Hey y’all, here’s an easy-to-watch video sharing a bit of Bridgetown while on my workflow during a full week. Right after, there’s a list of freelancer business tips from lessons learned while mostly working from home in this season.
Little question so we can get better acquainted: are you from Barbados or have you ever visited? Well, town isn’t usually on the Top 10 list of places to go to for nationals, but it is for visitors.
Familiarity can sometimes lead to frustration so I find it helpful to look for new things (about the same place) to appreciate, in order to get errands done in a reasonably light state of mind, especially on those days when the heat of the day is set to coconut-bread baking temperature.
Onto the video
A Day In The Life – Blogging & Vlogging
In this season, I generally work from home unless consulting with select clients who book content services on a retainer basis.
Being on the road constantly can be draining (especially in the Bim sun), but there’s nothing quite like purposeful moments of fresh air while on an early morning walk & jog and sunshine on your shoulders while on a blogging adventure or heading to a meeting.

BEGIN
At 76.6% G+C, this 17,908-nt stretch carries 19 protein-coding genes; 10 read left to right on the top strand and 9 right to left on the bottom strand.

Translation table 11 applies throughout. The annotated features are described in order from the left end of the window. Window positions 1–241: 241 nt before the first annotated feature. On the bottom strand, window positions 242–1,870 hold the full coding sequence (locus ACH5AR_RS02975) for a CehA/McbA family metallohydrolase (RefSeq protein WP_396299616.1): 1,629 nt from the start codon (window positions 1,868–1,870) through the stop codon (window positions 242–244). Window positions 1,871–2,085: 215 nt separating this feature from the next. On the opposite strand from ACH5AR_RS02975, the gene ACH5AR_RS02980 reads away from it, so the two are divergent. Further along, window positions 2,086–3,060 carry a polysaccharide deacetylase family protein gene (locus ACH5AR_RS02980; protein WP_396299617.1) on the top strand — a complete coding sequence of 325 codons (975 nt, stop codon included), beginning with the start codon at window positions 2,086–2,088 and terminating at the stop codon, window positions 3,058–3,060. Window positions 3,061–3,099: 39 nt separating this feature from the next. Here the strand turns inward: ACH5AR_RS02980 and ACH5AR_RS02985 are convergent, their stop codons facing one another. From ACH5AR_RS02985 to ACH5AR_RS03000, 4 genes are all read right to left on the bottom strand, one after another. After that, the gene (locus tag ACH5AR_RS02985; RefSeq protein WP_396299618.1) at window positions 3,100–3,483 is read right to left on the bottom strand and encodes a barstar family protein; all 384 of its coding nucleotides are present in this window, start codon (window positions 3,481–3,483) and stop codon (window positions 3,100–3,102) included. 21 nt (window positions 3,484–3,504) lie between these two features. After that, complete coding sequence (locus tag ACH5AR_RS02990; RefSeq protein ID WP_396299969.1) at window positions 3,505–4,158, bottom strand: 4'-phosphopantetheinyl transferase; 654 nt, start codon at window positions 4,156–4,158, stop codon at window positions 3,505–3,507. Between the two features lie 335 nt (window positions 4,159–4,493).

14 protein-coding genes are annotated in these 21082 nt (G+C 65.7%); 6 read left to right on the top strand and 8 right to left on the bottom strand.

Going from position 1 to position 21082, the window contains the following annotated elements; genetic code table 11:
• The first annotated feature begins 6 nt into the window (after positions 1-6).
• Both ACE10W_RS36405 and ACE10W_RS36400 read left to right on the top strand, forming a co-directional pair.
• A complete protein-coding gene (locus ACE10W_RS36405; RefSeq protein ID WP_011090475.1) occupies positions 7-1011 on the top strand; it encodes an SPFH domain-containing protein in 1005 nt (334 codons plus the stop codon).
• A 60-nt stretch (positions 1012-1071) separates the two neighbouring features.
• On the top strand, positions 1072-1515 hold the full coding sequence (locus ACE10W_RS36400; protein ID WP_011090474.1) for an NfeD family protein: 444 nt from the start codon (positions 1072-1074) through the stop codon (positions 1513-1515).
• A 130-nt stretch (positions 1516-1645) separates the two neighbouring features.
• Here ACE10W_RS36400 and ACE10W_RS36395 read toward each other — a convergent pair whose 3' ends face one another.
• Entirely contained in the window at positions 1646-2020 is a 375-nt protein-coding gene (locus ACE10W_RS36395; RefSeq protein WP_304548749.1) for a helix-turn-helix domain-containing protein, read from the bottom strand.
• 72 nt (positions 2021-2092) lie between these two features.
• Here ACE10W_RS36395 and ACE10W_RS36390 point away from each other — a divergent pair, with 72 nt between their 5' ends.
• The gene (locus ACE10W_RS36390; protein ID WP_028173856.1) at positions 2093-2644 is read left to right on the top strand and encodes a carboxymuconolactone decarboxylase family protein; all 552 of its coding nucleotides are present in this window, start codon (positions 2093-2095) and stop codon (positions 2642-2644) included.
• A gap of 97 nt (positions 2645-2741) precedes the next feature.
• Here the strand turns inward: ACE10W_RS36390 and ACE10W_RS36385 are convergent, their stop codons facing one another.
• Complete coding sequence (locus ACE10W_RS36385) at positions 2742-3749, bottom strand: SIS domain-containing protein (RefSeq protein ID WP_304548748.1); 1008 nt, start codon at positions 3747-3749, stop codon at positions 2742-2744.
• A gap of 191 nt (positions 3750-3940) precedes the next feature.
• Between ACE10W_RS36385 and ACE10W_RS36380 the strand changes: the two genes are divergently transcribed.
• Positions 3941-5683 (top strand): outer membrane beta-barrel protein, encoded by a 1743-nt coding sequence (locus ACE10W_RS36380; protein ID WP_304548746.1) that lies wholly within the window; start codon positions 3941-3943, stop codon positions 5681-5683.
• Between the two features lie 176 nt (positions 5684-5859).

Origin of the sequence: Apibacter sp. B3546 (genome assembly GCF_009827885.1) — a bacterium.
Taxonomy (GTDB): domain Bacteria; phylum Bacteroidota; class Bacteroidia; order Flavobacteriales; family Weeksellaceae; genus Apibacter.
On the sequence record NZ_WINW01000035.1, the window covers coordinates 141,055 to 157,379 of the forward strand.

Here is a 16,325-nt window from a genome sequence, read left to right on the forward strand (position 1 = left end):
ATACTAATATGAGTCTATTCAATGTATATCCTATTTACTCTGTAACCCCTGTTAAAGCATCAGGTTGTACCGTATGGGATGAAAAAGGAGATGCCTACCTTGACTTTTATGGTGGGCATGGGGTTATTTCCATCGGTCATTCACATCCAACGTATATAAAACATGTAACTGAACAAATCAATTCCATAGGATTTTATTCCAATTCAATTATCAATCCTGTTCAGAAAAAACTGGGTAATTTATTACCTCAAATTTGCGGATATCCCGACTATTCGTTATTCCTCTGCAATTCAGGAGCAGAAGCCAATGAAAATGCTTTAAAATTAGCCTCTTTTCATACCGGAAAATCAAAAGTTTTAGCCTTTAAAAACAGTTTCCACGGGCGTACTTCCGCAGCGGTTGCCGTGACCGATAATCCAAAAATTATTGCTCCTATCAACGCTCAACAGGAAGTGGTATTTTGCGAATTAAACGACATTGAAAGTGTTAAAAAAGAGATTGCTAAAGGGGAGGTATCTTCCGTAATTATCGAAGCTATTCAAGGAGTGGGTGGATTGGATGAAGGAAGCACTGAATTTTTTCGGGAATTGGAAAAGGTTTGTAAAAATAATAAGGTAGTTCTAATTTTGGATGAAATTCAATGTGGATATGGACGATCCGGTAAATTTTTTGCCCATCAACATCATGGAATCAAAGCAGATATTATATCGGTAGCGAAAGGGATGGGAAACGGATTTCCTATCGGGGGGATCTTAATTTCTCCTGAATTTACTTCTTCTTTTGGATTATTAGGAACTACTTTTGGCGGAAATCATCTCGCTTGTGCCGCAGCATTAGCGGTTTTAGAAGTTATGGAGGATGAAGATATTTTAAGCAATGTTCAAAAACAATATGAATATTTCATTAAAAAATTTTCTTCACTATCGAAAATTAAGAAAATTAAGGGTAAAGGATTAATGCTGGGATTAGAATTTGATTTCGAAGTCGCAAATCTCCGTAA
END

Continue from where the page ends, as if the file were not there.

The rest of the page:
Most of the coordinating involved in now serving as Associate Editor of ‘Caribbean StartUp Scene‘ e-Magazine is done from my cosy desk at home, but since it’s a new post, the Coordinator and I have been in content planning meetings at intervals.
Here are some tips for work-from-home freelancers. This week was an exception to the general rule, which was alright because it served the purpose of documenting different days to produce the video in this post.
Generally, coaching sessions are booked on one set day in the week, online work for (and calls with) clients is set for a portion within two to three specific days in the week, blog posts, commercials and podcast episodes written and recorded in quiet pockets, and on-the-road tasks are clustered together. I’ll use that template as a reference for these tips:
- List and sort your services (note the general timeframe each takes)
- Align services with days and time slots (making room for time to clean, exercise, cook, read, prune…)
- Documentation can minimize extensive conversations. It’ll also help you keep track of important client communication so you can map your work process/progress, job requests and also orient any added team members virtually
- A day of rest (your brain needs it, therefore so does your business) – take a breather
- Start asking around or researching good (and easy-to-find) meeting spaces, so when you or a client suggests having one, you already have at least one or two ideas in mind. Check out amenities beforehand and select, clean venues where customer service is up to par and refreshments on point, to enhance your business meeting experience and not the other way around
- Let your clients (and self) know when the phone is off limits. E-mails, sure but client calls stop at a certain time
- Use a planner, whether paper, digital or better yet – both